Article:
While the world's attention was on the Suez Canal and the stranded MS Ever Given, Egypt’s tightly controlled media was nowhere to be seen.
News bulletins and headlines this last week have mostly focused on a fatal train crash or a building collapse in Cairo’s el-Salam neighbourhood, as well as plans to relocate 22 royal mummies to the National Museum of Egyptian Civilisation, which led to a “curse of the pharaohs” hashtag trending all week.
When the story was covered a misleading situation was presented: a report in newspaper Al-Masry Al-Youm published on the 25th of March said that traffic in the Suez Canal was back to normal.
Over the last week, Egyptians have been reading only parochial statements from the Suez Canal Authority, warning media outlets to only rely on information it provided.
Regular updates only began to arrive on Monday morning, when there was finally progress in the operation to get the cargo ship moving again.
As it became clear that the operation to refloat the Ever Given was going to be successful, Egypt’s autocratic President Abdel-Fattah el-Sisi, who has ruled the country with an iron first since coming to power via a military-backed coup in 2013, finally broke his silence on the issue.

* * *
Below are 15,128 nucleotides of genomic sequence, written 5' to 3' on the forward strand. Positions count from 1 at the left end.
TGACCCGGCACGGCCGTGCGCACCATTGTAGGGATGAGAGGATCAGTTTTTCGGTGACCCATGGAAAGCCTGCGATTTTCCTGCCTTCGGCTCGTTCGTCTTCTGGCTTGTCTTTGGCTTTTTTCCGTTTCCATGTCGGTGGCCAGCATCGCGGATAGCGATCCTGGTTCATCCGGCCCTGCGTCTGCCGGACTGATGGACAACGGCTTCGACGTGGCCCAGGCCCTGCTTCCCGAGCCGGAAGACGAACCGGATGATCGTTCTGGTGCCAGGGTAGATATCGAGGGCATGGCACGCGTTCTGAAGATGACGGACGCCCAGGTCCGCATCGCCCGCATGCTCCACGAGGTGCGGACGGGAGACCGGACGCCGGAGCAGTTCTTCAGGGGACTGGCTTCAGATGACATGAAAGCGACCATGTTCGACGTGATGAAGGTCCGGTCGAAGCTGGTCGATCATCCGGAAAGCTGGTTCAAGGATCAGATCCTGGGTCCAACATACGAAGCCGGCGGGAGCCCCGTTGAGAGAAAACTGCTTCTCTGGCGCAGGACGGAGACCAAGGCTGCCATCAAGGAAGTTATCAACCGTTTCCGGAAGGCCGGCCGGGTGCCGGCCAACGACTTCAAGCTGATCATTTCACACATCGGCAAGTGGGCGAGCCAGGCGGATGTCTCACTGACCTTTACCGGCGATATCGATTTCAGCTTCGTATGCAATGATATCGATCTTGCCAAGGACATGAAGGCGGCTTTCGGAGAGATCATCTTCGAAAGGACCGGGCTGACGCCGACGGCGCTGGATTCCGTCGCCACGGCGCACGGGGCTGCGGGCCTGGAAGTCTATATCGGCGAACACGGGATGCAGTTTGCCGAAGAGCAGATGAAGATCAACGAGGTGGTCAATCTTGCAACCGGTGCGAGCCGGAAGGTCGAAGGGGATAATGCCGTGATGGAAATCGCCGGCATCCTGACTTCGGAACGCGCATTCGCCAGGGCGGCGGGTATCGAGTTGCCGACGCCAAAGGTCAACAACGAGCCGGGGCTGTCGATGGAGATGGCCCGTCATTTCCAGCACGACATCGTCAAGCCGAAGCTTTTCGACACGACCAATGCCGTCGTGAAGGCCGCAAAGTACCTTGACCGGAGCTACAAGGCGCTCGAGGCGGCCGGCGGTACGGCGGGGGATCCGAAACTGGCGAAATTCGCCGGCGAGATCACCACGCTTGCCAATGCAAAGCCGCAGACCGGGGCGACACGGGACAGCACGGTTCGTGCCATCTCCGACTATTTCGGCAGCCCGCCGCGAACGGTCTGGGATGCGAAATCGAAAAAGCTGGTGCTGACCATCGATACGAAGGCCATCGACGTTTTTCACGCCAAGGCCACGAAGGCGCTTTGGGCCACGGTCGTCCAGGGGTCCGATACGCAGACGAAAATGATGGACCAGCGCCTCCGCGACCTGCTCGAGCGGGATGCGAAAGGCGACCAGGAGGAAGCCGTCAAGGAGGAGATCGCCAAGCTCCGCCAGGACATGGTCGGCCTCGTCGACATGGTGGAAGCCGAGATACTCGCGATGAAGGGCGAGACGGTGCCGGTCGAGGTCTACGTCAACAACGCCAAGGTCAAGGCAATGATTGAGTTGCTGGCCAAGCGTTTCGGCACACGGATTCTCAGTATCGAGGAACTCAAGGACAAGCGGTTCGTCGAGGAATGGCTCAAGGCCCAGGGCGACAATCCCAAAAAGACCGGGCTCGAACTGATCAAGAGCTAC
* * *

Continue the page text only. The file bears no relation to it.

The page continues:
"By restoring matters to their normal course, with Egyptian hands, the whole world can be assured of the path of its goods and needs that are carried through this navigational artery," Sissi said on his official social media pages.
According to Reporters Without Borders, Egypt is one of the world’s biggest jailers of journalists, and since Sisi came to power independent media has been targeted, and freedom of speech severely curtailed.
The Suez Canal is one of the world’s busiest and most lucrative waterways, where around 12 percent of global trade flows annually. But it is monumentally important to Egypt: economically and politically but also culturally, as a symbol of Egyptian independence and its post-colonial history.
Egypt's economy was already hit hard by the COVID pandemic, and the Suez Canal contributes around two percent of the country’s GDP. A six-day traffic jam in the Mediterranean and Red Sea will have cost Egypt dearly, and speaks to why the story has been so tightly controlled by the government.
The MS Ever Given may be moving again, and Egypt has gone through this crisis for now, but Sisi’s political control and economic hardship is likely to continue to haunt the 100 million-strong nation for years to come.